Shirai’s very-Yakuza colorful gang tattoos gave him away, via social media. Someone snapped photos of him playing checkers on a sidewalk with his shirt off, exposing multihued floral tattoos on his chest, upper arms and back. After the photos went viral, Japanese police notified Thai authorities that Shirai was a wanted suspect in a gangland slaying from 2003. Thai police arrested Shirai, who denied the murder allegation. Officers released damning pictures of his hands, revealing another Yakuza pedigree – his left pinkie finger severed below the first knuckle, a common form of punishment for gangdom wrongdoing.
Italy: Matteo Messina Denaro
The Mafia and the seeds of modern organized crime started in the mid-19th century in Italy and its island state of Sicily. The Mafia remains there today, a virtually unbeatable if diminished foe for Italian law enforcement and society.
“You are never going to win victory over the Mafia, just as you can never totally defeat evil.” Sicily’s anti-Mob governor Roserio Crocetta told the Reuters news service last year.
But the standing of the Sicilian Mafia has been receding for quite some time, ever since the assassinations of two top anti-Mafia crusading magistrates, Giovanni Falcone and Paolo Borsellino, in separate bombings back in 1992. Similar to the public outcry in America from the 1929 St. Valentine’s Day Massacre in Chicago, where Mob gunmen slaughtered seven men inside a garage, the 1992 killings of Falcone and Borsellino in Sicily inspired a nationwide crusade against organized crime. Anti-Mafia reform laws passed in Italy since then have prompted many raids by military and state police and hundreds of arrests. One Mafiosi, captured in 1993, was the vicious “boss of bosses” in Palermo, Salvatore “Toto” Riina. The courts imposed 26 life terms on Riina for directing the 1992 killings of Falcone and Borsellino and his guilt in more than 100 murders as a Mafia boss. He lived a long life. The Sicilian-born Riina died in an Italian prison in November 2017, a day after his 87th birthday.
Some Mafiosi in Palermo have lately joined with a Nigerian migrant gang, the Vikings. The gang forces female Nigerian migrants into prostitution to pay off large debts they incur to emigrate. The Mafia is also attempting a comeback by expanding beyond public works fraud and extorting “pizzo” fees from small businesses to trading in illegal hashish imported from northern Africa.
Meanwhile, the ’Ndrangheta of Calabria currently reigns not only as Europe’s major trafficker in cocaine, but as Italy’s most influential Mob, ahead of the Sicilian Mafia, the Camorra of Naples and Sacra Corona Unita of Bari. In Germany, the ’Ndrangheta operates hotels and bars and uses the German port cities of Rotterdam and Antwerp to smuggle in the South American-made cocaine it traffics there.
Nevertheless, the ’Ndrangheta’s leadership, some of whom have been in hiding for many years, have suffered major setbacks at the hands of police. In June 2017, officers of the Italian Carabinieri military entered a home in a small village in Calabria and found drug boss Giuseppi “U Capra” Giorgi. The boss quietly concealed himself for several hours behind his fireplace until officers heard him move. It was a long time coming. Police had searched for the 56-year-old Giorgi for 23 years, since a judge sentenced him to 28 years in prison for drug trafficking in 1994. Police also believe he dealt in firearms and unlawfully disposed of hazardous waste by sinking a loaded ship off the coast of Italy.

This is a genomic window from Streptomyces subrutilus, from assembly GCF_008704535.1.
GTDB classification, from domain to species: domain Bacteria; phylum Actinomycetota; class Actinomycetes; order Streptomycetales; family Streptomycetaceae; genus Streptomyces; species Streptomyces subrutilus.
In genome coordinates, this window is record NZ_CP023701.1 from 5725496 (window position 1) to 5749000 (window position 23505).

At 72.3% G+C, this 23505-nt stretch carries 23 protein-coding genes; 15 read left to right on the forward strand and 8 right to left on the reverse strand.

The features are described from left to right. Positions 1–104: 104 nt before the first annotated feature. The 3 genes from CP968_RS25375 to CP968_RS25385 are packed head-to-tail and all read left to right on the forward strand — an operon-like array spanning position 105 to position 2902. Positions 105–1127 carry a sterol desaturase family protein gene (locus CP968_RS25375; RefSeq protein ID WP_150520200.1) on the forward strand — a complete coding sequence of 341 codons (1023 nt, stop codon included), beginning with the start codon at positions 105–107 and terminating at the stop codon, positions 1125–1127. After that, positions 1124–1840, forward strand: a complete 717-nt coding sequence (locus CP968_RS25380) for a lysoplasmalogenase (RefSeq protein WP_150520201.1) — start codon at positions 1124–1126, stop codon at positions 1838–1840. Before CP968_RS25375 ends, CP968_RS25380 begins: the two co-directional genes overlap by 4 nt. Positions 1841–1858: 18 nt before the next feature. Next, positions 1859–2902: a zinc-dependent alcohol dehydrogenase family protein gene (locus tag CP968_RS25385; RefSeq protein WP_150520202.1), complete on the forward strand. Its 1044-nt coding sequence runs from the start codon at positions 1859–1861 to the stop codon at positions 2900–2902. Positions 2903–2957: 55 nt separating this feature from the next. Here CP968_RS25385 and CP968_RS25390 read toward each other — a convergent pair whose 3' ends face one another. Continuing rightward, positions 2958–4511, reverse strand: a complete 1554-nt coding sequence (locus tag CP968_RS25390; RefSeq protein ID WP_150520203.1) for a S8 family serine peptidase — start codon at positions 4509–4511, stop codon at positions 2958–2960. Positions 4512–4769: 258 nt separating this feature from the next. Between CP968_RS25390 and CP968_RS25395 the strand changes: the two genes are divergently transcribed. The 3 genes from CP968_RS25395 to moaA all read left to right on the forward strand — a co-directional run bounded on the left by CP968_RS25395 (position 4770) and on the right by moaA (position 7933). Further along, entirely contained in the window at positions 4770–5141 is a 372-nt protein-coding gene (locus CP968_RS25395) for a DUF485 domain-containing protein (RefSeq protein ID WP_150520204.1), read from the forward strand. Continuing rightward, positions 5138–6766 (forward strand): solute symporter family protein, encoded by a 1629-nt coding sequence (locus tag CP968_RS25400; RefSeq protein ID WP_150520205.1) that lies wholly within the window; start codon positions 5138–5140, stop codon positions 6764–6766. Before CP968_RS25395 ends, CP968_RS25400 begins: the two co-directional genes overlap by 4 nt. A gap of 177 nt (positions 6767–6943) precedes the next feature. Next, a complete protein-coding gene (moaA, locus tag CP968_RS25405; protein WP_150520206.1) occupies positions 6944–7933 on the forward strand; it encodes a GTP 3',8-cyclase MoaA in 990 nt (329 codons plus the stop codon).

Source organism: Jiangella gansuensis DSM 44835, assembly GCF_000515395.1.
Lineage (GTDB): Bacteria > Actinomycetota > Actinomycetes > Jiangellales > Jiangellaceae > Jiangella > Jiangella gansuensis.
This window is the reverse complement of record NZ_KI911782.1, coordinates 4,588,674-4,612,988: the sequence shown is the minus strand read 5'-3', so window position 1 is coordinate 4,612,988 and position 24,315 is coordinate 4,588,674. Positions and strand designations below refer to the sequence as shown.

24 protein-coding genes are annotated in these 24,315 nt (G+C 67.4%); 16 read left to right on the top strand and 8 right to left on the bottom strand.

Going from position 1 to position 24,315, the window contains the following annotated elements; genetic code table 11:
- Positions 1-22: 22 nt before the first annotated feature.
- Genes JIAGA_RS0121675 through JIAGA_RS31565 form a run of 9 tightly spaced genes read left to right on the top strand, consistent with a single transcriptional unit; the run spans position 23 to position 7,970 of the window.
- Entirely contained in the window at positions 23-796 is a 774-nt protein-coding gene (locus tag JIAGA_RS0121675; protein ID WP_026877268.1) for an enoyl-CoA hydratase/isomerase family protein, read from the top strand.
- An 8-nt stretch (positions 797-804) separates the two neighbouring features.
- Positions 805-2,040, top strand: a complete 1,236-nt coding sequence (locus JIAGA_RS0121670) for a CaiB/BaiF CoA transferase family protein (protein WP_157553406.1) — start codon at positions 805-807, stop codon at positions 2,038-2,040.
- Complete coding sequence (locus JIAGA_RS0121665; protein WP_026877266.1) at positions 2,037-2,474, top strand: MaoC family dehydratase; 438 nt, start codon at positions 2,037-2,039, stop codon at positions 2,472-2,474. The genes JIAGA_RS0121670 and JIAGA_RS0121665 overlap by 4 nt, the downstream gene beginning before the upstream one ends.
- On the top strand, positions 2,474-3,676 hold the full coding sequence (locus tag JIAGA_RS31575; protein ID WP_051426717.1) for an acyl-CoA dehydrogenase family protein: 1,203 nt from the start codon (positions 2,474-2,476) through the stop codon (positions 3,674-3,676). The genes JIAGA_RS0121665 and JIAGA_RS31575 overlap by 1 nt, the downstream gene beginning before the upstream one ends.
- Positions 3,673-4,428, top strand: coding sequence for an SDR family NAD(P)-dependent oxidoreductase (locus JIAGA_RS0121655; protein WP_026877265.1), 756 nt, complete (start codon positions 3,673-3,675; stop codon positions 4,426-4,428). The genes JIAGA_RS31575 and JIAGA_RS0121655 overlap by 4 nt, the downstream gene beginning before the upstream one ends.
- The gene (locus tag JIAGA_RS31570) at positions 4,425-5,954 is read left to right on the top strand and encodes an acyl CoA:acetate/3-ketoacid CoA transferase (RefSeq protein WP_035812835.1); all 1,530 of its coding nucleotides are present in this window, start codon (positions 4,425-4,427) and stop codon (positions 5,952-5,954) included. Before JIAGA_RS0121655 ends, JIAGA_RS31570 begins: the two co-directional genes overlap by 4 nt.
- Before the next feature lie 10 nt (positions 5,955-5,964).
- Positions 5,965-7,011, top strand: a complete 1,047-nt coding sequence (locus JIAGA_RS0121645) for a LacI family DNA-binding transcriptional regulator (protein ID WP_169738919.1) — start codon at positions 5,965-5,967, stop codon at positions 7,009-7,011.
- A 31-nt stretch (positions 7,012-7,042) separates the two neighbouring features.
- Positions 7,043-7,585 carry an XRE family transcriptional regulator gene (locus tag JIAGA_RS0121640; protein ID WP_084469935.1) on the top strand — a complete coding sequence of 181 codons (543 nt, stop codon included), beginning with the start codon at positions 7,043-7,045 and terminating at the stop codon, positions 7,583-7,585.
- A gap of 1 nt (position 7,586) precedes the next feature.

This past April, state police in Calabria nabbed another notorious ’Ndrangheta boss, Giuseppe Pelle, wanted for Mafia association and extortion since 2016. Officers found Pelle, the 57-year-old head of the Pelle-Vottari gang and member of the ’Ndrangheta ruling council, in an isolated house, sleeping on a couch, dressed as if ready to flee.
Today, Italy’s biggest Mob boss arguably could be another longtime fugitive, Matteo Messina “Diabolik” Denaro, a 56-year-old kingpin and “most wanted” outlaw since he disappeared in 1993. Denaro, who cleverly evades justice in various hideouts, is a suspect in dozens of murders. Still, police may be getting closer to him. On April 19, 2018, they arrested Denaro’s two brothers-in-law, who allegedly ran his criminal rackets for him in Trapani, Sicily, along with 19 other associates.
With the death of Riina, speculation about his successor has turned to Denaro, whose Trapani crew continues to make a good living in Sicily via extortion, fraud and skimming off public works contracts.
Mexico: Nemesio Oseguara-Cervantes
For more than a dozen years, warring drug cartels fighting over control of multibillion-dollar rackets, from drug and human trafficking to extortion, kidnapping, oil theft and illegal mining, have thrown Mexico into chaos. Since 2006, more than 200,000 people have been murdered or declared missing, even with government-ordered crackdowns by the Mexican military. Efforts to limit the power of the cartels frequently fail as criminal gangs simply make adjustments. Bribery and corruption by organized crime is widespread in Mexico, extending from small-town police and politicians to officials in the federal government.
Lately, Mexican federal law enforcement has declared the Jalisco New Generation cartel as the most powerful of the country’s transnational crime syndicates (others include the Sinaloa, Los Zetas, Gulf, Juarez, Tijuana and Beltran-Leyva). Jalisco New Generation started in 2010 when members quit serving as the armed unit of the Sinaloa cartel to create their own drug trafficking band.
The best candidate for Mexican cartel boss of the moment is Jalisco’s reputed boss, Nemesio Oseguara-Cervantes, also known as “El Mencho.” Convicted of conspiracy to distribute heroin in California in 1994, he was released three years later and returned to Mexico to take up drug trafficking. Born in 1966, “El Mencho” is now among the DEA’s most wanted international drug traffickers under the U.S. Kingpin Act, passed by Congress in 2000 to lodge harsh criminal and civil fines against high-level drug traffickers.
Mexico’s Sinaloa cartel, once the biggest and most dominant, still exists as a top narcotics supplier despite the loss of its world-famous boss, Joaquin “El Chapo” Guzman, to arrest in Mexico in 2016 and detention in the United States since 2017. El Chapo is on trial in federal court in Brooklyn, New York, for a daunting list of murder, racketeering and other felony charges, and is almost sure to end up serving a life sentence.